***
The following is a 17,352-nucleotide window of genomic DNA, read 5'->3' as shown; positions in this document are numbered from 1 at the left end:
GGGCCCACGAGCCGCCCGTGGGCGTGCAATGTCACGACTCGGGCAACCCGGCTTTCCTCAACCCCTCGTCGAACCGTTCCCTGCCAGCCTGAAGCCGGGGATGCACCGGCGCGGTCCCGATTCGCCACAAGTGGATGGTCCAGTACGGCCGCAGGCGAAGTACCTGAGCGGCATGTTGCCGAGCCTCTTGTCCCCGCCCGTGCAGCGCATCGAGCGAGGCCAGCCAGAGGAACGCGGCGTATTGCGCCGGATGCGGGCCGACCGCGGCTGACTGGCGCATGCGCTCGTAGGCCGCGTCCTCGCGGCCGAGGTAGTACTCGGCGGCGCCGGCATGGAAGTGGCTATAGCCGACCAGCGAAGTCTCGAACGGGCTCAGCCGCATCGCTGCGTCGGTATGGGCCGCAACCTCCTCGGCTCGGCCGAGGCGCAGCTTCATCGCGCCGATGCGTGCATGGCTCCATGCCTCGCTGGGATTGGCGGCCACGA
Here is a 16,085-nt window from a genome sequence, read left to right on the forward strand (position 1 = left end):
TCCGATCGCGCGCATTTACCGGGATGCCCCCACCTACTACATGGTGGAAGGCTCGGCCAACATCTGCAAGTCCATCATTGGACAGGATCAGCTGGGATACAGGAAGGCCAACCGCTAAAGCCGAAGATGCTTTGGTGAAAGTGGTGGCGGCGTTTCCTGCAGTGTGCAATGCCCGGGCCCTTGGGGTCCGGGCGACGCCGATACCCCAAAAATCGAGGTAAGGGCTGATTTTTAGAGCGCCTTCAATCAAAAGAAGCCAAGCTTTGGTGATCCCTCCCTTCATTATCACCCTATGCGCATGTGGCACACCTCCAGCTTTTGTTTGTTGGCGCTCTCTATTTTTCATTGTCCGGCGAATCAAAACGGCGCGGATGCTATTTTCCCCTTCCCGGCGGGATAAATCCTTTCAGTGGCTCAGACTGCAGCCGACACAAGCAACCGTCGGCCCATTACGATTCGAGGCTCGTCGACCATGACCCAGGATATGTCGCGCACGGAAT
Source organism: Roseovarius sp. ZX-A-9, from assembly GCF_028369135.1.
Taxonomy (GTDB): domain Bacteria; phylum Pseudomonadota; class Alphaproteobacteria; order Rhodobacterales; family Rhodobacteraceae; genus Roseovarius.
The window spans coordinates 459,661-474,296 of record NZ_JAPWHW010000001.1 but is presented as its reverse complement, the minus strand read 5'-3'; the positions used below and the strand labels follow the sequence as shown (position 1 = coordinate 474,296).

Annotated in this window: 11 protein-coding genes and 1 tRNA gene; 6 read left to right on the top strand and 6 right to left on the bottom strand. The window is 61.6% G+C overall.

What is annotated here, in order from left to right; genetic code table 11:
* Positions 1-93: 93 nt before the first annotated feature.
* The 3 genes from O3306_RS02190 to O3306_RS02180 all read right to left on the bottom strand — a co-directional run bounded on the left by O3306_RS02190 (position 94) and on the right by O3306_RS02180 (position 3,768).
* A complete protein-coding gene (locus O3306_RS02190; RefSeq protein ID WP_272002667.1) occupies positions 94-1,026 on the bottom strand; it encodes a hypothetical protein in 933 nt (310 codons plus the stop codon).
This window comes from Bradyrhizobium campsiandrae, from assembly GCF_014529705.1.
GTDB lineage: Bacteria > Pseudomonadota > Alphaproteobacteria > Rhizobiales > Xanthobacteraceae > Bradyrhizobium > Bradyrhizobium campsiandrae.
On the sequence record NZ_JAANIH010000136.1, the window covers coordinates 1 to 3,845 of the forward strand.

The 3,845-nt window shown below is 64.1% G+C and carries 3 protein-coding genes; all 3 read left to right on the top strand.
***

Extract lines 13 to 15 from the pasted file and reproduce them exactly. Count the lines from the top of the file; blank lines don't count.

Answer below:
This window comes from Bradyrhizobium campsiandrae, from assembly GCF_014529705.1.
GTDB lineage: Bacteria > Pseudomonadota > Alphaproteobacteria > Rhizobiales > Xanthobacteraceae > Bradyrhizobium > Bradyrhizobium campsiandrae.
On the sequence record NZ_JAANIH010000136.1, the window covers coordinates 1 to 3,845 of the forward strand.